Unless I am seriously mistaken ... Freud’s recent critics will do him no lasting damage. At most they have delayed the inevitable process by which he will settle into his rightful place in intellectual history as a thinker of the first magnitude. Indeed the very latest scholarly studies of Freud suggest that the anti-Freudian moment may already have begun to pass.
Robinson goes on to quote the view of Harold Bloom that ‘No twentieth-century writer – not even Proust or Joyce or Kafka – rivals Freud’s position as the central imagination of our age.’ The fact that such views as these can still be seriously advanced is a mark of the status psychoanalysis continues to enjoy in at least some quarters of intellectual culture.
One of the reasons that psychoanalysis has proved so resilient in the face of recent attacks is that Freud’s theories were themselves formulated in an environment of hostility. Those who follow Freud are thus able to account for the continuing scepticism about his ideas by invoking the same arguments which he deployed against his original detractors. One of the arguments resorted to most frequently is that which explains all criticism of psychoanalysis as a product of ‘resistance’. Like many of Freud’s ideas this notion contains an element of truth. For there can be no doubt that some people do reject his theories because of a conscious or unconscious aversion to their sexual content. But what defenders of psychoanalysis rarely if ever acknowledge is that theories about sexual behaviour which are wrong are just as likely to be met with resistance as theories which are right. The argument about unconscious resistance is therefore a diversion from the main issue. What is far more important about some recent criticism of Freud is that a number of scholars who do not regard the subject-matter of psychoanalysis as offensive or indelicate remain genuinely doubtful about the validity of psychoanalytic theory. They are dissatisfied with it because it fails to do the only thing we ultimately have a right to demand of explanatory theories – it fails to explain.
I share this dissatisfaction. Psychoanalysis is, I believe, one of the most subtle of our many attempts to use reason in a ‘magical’ rather than in a scientific manner – to use reason, that is to say, not in order to provide a genuine solution to an intellectual problem, but in order to provide a defence against the forces which we fear, and against aspects of our own nature which arouse anxiety. Freud saw himself as the rational foe of religion. Significantly, however, far from setting out radically to subvert the values of Judaeo-Christian asceticism which were deeply internalised in his own culture, Freud made the Lamarckian assumption that such asceticism had become part of our biological inheritance, so that it now belonged to our very nature. It is for this reason that his notion of therapy contains an implicit endorsement of the oldest of all ascetic ideals – the glorification of the spirit at the expense of the body:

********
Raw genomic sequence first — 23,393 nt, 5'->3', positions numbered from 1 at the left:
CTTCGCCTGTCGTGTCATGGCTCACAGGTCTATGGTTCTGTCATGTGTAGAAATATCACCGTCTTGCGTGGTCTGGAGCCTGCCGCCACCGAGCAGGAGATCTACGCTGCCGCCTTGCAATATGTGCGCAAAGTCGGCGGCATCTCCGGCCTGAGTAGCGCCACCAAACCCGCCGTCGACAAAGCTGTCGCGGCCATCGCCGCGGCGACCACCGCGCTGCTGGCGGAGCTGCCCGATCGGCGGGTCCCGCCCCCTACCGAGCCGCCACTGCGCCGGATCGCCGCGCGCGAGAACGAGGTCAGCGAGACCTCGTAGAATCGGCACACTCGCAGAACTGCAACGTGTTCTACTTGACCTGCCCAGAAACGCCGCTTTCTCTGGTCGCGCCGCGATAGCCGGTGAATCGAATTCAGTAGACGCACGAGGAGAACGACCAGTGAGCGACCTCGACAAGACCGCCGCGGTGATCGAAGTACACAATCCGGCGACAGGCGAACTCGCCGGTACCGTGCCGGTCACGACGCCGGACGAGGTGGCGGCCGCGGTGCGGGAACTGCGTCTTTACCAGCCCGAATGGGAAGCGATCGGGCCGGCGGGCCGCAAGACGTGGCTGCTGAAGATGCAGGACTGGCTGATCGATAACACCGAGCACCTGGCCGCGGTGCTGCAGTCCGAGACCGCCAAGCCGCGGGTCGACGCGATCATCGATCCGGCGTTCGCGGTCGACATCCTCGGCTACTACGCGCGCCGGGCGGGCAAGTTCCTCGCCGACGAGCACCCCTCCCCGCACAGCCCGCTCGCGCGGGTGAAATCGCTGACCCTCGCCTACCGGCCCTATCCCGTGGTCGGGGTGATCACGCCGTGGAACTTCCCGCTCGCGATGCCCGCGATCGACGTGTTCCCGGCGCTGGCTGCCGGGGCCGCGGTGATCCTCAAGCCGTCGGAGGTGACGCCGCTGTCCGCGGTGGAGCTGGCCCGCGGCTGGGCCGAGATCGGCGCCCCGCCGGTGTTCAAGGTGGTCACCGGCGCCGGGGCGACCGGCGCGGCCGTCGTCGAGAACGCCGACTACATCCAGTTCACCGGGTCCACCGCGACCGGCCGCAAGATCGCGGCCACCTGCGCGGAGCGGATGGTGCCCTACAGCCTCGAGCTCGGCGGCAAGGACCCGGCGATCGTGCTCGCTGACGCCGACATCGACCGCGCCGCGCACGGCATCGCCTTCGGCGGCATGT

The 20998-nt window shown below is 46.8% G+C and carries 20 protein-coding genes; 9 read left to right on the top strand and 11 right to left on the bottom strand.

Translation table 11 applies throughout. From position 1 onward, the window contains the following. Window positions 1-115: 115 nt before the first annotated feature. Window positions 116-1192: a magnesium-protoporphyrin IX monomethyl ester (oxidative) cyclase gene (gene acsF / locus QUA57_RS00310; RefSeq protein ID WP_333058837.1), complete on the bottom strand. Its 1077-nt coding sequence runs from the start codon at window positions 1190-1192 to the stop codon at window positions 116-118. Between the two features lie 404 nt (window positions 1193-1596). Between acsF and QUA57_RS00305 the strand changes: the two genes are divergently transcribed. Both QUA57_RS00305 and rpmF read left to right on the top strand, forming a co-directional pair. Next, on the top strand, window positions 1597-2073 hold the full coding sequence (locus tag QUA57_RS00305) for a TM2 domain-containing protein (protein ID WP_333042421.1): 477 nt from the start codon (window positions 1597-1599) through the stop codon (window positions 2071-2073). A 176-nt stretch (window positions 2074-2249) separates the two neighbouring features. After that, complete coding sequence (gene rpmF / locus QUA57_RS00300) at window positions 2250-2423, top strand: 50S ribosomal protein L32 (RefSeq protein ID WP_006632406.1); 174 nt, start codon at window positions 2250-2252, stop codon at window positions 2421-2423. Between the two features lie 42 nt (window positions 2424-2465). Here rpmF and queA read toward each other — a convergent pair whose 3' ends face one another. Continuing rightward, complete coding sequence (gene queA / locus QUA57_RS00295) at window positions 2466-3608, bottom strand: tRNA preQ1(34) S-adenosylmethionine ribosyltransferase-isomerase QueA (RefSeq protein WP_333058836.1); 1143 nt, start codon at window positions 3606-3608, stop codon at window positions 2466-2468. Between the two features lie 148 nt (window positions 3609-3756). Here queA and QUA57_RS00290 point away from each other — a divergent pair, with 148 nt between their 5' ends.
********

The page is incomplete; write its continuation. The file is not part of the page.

We liberate sexuality through our treatment, but not in order that man may from now on be dominated by sexuality, but in order to make a suppression possible – a rejection of the instincts under the guidance of a higher agency ... We try to replace the pathological process with rejection.
Driven by what some have construed as fierce intellectual honesty, Freud declined to excise sexuality from human nature completely. To some extent at least we have benefited from his attitude. But throughout the twentieth century, from the time of D. H. Lawrence to the time of Gershon Legman, Nancy Friday and their successors, there have been many who have rebelled against Victorian primness with far more gusto and far more enthusiasm for the realm of the obscene than can ever be glimpsed in the writings of any psychoanalyst. In the climate of explicitness which these latter-day rebels have helped to create it is now possible to see that psychoanalysis is far less adventurous and far less open than we once thought. Significantly, the science of sexuality which Freud brought into being is couched in a language purged of obscenity. Not only this, but Freud’s own attitude towards some of the commonest forms of sexual behaviour, including masturbation, homosexuality and many aspects of women’s sexuality, was one of distaste bordering on disgust. This attitude is reflected in psychoanalytic theories which are, in many respects, a flight away from the very forms of sexual behaviour which Freud claimed fearlessly to confront.